•  40
  •  38
    Deterrence and retribution
    Ethics 86 (3): 181-199. 1976.
  •  38
    Should 'nudge' be salvaged?
    Journal of Medical Ethics 39 (8): 498-499. 2013.
    Policy makers are understandably interested—for both political and moral reasons—in following Thaler and Sunstein's recommendation to use ‘choice architecture’ , or other ‘nudges’, to promote desirable behaviour in ways that are allegedly compatible with personal freedom.1 Yashar Saghai's intricate analysis shows that simply maintaining the target's choice-set is insufficient to preserve the target's freedom when the nudge bypasses the target's deliberative capacities—as it is specifically desig…Read more
  •  38
    Payment for research participation: a coercive offer?
    with F. G. Miller
    Journal of Medical Ethics 34 (5): 389-392. 2008.
    Payment for research participation has raised ethical concerns, especially with respect to its potential for coercion. We argue that characterising payment for research participation as coercive is misguided, because offers of benefit cannot constitute coercion. In this article we analyse the concept of coercion, refute mistaken conceptions of coercion and explain why the offer of payment for research participation is never coercive but in some cases may produce undue inducement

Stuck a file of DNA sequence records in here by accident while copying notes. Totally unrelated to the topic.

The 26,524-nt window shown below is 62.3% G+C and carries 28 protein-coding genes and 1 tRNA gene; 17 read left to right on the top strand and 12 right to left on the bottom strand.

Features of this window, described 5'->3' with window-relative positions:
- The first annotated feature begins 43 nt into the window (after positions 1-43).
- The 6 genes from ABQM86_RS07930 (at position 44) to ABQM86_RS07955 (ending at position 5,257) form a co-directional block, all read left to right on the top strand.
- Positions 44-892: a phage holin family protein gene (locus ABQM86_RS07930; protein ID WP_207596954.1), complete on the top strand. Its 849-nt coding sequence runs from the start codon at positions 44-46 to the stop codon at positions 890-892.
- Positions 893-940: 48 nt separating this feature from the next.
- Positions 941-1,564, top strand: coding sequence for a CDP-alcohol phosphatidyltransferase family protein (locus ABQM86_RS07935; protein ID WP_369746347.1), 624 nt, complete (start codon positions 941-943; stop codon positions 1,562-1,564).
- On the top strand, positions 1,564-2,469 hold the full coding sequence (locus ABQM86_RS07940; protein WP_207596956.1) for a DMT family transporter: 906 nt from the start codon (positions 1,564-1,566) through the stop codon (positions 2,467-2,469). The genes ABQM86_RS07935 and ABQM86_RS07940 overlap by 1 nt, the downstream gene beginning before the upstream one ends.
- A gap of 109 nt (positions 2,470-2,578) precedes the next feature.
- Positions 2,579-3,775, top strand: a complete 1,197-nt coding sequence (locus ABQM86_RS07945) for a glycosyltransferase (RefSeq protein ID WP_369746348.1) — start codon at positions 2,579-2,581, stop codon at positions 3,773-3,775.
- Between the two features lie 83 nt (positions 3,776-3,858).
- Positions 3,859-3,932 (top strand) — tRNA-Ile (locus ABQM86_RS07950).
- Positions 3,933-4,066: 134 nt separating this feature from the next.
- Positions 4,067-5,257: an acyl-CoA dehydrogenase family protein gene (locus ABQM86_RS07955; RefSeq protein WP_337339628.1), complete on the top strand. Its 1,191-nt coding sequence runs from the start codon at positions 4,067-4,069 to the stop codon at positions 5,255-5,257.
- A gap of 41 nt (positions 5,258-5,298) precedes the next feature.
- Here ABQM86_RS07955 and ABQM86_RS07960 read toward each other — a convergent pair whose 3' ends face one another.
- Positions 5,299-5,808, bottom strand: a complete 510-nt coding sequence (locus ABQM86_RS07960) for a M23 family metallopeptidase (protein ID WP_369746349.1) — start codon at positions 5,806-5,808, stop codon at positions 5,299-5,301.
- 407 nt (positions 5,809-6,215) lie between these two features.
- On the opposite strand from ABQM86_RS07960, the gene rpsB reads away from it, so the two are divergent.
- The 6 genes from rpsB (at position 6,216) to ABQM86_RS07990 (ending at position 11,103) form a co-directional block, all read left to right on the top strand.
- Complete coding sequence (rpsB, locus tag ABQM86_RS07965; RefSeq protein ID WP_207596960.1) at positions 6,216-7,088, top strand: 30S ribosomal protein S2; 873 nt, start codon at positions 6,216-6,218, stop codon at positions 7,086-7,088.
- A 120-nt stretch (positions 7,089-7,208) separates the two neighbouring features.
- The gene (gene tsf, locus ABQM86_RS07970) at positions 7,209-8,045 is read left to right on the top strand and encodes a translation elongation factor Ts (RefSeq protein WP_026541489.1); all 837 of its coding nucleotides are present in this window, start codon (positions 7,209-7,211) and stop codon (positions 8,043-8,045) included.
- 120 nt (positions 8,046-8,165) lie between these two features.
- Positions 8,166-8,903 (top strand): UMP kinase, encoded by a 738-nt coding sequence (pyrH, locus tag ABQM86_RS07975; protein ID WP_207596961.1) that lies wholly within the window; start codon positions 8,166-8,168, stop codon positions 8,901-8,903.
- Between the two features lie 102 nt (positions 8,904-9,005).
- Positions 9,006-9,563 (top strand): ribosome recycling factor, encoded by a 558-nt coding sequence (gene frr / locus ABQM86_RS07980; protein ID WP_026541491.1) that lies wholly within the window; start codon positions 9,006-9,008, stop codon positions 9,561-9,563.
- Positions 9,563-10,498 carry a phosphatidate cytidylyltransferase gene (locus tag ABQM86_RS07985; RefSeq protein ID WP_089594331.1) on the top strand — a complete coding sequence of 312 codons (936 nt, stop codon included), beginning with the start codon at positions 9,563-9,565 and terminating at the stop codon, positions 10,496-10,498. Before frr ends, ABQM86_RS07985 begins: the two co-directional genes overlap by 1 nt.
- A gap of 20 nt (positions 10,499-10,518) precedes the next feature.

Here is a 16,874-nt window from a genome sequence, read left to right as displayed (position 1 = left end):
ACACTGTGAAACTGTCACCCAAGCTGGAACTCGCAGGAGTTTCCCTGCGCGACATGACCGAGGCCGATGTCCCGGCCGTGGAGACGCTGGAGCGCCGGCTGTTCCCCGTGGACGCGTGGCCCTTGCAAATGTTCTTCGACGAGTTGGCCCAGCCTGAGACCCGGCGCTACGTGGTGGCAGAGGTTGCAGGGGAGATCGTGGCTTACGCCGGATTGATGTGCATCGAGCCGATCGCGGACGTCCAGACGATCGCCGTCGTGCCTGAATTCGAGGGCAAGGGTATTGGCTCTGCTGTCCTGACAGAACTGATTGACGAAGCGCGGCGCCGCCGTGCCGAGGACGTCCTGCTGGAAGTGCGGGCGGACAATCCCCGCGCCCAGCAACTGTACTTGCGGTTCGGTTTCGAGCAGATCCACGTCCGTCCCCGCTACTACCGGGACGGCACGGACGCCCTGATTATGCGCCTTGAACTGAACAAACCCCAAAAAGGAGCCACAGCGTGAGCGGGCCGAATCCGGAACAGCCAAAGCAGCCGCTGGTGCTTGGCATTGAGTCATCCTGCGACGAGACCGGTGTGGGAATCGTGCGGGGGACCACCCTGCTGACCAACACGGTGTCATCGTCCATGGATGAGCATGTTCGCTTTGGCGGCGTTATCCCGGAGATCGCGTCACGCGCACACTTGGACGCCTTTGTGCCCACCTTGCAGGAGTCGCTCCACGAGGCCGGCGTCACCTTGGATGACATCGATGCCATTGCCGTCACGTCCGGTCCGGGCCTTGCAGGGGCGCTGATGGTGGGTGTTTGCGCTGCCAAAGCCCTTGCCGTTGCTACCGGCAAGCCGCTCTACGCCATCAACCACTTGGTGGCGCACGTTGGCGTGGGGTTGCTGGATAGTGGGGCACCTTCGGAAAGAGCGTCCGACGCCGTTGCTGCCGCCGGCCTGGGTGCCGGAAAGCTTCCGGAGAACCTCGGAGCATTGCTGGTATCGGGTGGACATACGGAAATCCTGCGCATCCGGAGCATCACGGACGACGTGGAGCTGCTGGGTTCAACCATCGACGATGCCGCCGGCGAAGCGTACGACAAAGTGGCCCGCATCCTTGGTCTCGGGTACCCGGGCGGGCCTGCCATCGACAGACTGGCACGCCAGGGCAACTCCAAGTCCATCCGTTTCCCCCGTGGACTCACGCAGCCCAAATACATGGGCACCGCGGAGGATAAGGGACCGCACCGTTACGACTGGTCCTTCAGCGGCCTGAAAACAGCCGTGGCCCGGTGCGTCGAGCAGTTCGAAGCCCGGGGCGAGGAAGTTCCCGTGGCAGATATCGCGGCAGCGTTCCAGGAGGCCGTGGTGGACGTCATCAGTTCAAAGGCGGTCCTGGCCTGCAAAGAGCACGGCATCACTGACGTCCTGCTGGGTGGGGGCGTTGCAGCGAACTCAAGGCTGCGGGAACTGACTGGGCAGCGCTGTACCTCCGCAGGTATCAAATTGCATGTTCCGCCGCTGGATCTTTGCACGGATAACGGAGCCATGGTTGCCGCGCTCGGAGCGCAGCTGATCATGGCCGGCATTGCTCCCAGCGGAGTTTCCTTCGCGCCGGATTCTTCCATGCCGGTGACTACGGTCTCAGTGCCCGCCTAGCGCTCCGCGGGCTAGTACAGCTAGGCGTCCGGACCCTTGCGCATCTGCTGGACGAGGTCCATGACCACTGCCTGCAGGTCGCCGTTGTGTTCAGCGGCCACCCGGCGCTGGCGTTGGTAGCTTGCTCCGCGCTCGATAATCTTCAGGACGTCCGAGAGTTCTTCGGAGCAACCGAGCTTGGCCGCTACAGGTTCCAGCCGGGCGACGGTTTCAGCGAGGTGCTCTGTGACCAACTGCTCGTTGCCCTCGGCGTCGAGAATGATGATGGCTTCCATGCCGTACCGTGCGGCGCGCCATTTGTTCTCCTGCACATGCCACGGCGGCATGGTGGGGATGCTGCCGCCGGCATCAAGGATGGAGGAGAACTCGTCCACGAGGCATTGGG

•  36
    Voluntary Consent: Why a Value-Neutral Concept Won't Work
    Journal of Medicine and Philosophy 37 (3): 226-254. 2012.
    Some maintain that voluntariness is a value-neutral concept. On that view, someone acts involuntarily if subject to a controlling influence or has no acceptable alternatives. I argue that a value-neutral conception of voluntariness cannot explain when and why consent is invalid and that we need a moralized account of voluntariness. On that view, most concerns about the voluntariness of consent to participate in research are not well founded
  •  35
    Forgiveness and public deliberation: The practice of restorative justice
    with Albert W. Dzur
    Criminal Justice Ethics 21 (1): 3-20. 2002.
    No abstract
  •  34
    Philosophical Review 107 (2): 296. 1998.
    Despite its title, Alan Wertheimer’s new book is not another tiresome exploration of Marxist economic theories. Indeed, there is virtually no extended discussion of Marxism at all, since Wertheimer believes that what is unique to that perspective is highly problematic, given that when Marxists simply assert that capitalists do exploit wage laborers they are appealing to “the ordinary notion that one party exploits another when it gets unfair and undeserved benefits from its transactions or relat…Read more